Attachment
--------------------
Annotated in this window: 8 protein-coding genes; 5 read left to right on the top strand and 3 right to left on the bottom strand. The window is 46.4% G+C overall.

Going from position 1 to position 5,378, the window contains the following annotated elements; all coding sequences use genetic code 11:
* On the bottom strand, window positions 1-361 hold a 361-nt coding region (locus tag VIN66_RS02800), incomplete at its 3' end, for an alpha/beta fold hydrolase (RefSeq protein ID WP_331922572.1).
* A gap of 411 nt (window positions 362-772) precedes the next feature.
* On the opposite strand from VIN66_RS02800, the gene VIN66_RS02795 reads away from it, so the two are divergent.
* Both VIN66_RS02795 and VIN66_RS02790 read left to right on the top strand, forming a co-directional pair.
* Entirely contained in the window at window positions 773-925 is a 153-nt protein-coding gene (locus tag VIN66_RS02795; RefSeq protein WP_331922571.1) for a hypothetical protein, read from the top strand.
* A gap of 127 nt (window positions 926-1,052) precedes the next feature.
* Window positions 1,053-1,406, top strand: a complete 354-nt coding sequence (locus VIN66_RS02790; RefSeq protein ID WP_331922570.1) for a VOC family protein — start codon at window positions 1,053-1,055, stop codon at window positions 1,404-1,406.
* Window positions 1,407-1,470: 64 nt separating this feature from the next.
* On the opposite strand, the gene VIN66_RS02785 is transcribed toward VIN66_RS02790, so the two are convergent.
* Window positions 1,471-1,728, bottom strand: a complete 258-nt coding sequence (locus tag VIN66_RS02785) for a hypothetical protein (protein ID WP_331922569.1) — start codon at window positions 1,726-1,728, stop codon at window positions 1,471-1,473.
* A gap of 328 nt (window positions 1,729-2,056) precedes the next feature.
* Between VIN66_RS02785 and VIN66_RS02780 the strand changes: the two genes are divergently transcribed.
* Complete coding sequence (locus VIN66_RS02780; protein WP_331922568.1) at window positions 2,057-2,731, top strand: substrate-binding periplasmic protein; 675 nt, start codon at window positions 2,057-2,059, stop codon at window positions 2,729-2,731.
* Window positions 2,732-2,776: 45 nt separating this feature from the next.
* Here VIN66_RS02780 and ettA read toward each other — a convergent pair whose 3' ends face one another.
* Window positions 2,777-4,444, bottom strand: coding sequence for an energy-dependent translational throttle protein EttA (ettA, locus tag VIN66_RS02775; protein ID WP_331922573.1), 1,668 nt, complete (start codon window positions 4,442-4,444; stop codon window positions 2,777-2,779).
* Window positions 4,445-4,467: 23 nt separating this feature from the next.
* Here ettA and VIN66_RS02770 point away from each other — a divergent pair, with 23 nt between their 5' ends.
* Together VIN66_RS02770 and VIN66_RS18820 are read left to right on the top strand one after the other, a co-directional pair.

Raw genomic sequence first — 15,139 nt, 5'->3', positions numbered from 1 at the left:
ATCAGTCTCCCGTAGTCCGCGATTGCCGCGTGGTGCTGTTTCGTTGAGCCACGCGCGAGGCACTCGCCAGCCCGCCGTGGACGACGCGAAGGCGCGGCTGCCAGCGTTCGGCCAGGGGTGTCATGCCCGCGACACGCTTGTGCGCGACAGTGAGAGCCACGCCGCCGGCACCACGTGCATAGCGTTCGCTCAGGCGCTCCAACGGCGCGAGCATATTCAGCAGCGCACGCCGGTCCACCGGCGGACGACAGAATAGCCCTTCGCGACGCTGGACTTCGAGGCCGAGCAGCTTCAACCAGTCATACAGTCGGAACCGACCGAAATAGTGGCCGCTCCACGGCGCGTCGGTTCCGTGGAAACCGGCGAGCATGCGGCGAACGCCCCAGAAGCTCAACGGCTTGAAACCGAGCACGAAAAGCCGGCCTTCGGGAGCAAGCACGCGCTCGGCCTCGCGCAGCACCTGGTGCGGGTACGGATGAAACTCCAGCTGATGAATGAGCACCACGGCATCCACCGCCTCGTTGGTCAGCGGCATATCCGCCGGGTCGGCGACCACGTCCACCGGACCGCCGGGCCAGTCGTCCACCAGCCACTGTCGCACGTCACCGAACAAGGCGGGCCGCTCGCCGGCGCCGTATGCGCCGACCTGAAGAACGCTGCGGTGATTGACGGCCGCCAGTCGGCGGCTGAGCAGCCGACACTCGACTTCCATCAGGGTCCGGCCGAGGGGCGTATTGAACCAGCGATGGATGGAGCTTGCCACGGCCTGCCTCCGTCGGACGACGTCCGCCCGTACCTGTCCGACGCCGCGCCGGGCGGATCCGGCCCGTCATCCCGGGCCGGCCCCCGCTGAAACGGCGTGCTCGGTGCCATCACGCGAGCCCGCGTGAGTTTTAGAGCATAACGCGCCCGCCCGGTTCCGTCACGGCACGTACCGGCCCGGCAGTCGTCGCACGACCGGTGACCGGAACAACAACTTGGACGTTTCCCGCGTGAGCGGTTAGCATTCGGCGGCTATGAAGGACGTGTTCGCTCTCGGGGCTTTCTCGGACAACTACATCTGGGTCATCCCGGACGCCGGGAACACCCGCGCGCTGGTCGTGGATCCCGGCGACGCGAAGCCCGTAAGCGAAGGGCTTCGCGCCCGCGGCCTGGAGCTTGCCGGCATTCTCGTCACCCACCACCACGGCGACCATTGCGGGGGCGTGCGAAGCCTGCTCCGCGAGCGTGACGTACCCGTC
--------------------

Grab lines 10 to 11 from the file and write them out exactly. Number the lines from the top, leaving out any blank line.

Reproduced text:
* Window positions 1,407-1,470: 64 nt separating this feature from the next.
* On the opposite strand, the gene VIN66_RS02785 is transcribed toward VIN66_RS02790, so the two are convergent.